They say you can never go home again, but that’s not true for Howard Shore, the multi-award winning Canadian composer of the music for The Lord of the Rings. Prior to the release of the first LOTR film, The Fellowship of the Ring, in 2001, Shore was a respected but generally little-known composer, best known for writing a series of dark, brooding scores for director David Cronenberg, and thrillers like Seven and The Silence of the Lambs. Even when he was first announced as the composer for Fellowship, many commentators questioned whether Shore had the thematic strength to write the broad and expansive music the films required. Fast forward a decade, and Shore is a three-time Oscar winner and international film music superstar, with impressive album sales, sold-out concerts, and massive critical acclaim. When director Peter Jackson announced that he was making a new Middle Earth trilogy based on JRR Tolkien’s book The Hobbit, it was never a question of whether Howard Shore would return to score the films, but whether the music would stand up to the massive hype and sense of expectation that inevitably came with it’s release. For better or worse, the Lord of the Rings scores have become some of the best-loved of the new millennium, and for many fans whose first experience of film music came through those films and Shore’s now-iconic themes, there was bound to be an unimaginable sense of anticipation. So does The Hobbit continue the trend of excellent music in Middle Earth? The answer is yes and no, but not for reasons you might think. Read more…


December 19, 2003 1 comment

Original Review by Jonathan Broxton

And so, five years after his journey began, Howard Shore’s travels through the musical word of Middle Earth and the spectacular Lord of Rings trilogy comes to an end with The Return of the King, the final installment of Peter Jackson’s groundbreaking adaptation of the classic fantasy novel by J.R.R. Tolkein. To say that Shore has come a long way is understatement indeed. Before Lord of the Rings, Howard Shore was “the David Cronenberg guy” who specialized in dark, tortured scores for dark tortured movies. Now, he is the undisputed king of the epic adventure, with the potential to become the benchmark by which all future sword-and-sorcery scores are measured. Before Lord of the Rings, Howard Shore was a well-respected, but largely unheralded member of the film music world. Now, he is a household name, with an Oscar on his mantle, who sells out concert halls worldwide. It’s been one massive ride for the quiet, unassuming Canadian – and with the strength of this final score, his stock can only rise. Read more…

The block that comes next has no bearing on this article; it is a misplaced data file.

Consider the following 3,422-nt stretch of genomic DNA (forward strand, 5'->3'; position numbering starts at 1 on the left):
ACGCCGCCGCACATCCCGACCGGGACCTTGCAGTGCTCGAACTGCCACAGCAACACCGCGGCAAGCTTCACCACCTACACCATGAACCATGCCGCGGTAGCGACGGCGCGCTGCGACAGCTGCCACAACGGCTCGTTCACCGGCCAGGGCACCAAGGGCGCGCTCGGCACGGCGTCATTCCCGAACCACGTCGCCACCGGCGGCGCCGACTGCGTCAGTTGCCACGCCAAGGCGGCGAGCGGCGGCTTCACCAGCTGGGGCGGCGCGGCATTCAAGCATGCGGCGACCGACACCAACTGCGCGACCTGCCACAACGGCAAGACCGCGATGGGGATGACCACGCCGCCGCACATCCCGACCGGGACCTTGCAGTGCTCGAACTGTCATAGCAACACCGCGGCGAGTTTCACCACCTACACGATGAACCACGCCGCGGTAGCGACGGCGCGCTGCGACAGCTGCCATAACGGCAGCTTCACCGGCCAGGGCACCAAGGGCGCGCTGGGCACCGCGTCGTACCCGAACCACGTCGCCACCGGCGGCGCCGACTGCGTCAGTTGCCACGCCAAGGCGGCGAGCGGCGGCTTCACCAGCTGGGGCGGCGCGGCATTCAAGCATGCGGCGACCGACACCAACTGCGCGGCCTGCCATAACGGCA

December 20, 2002 Leave a comment

lotrtwotowersOriginal Review by Jonathan Broxton

Howard Shore, welcome to the world of film music pressure. It’s a peculiar phenomenon, akin to the “second album” syndrome faced by rock and pop musicians whose debut works are hugely successful; John Williams faced it when embarking on the follow-up scores in the Star Wars saga. Jerry Goldsmith and James Horner, such is their popularity and fan base, face it each time they write a new score. Other composers face it when they write music for a beloved piece of fiction – especially in the fantasy or comic book genres – or have scored a major hit with their last effort in a series. With The Lord of the Rings, Howard Shore has joined this latter group. Read more…


December 21, 2001 1 comment

Original Review by Jonathan Broxton

To say that Peter Jackson took on a mammoth task in undertaking a 9-hour, three-film cinematic version of The Lord of the Rings is an understatement indeed. Adapting J.R.R. Tolkien’s mammoth literary work for the screen took three years of the affable New Zealander’s life, and as the first part of the trilogy hits the world’s multiplexes, his vision and talent are for all to see. The Fellowship of the Ring is quite possibly the best fantasy film ever made, putting to shame Ralph Bakshi’s lamentable 1978 attempt to tell the same story through animation.

The story of The Fellowship of the Ring – for those who don’t know – is set in a fantasy land named Middle Earth, where a great war has taken place for control of nine rings, the owners of which wield the power to dominate the world. Read more…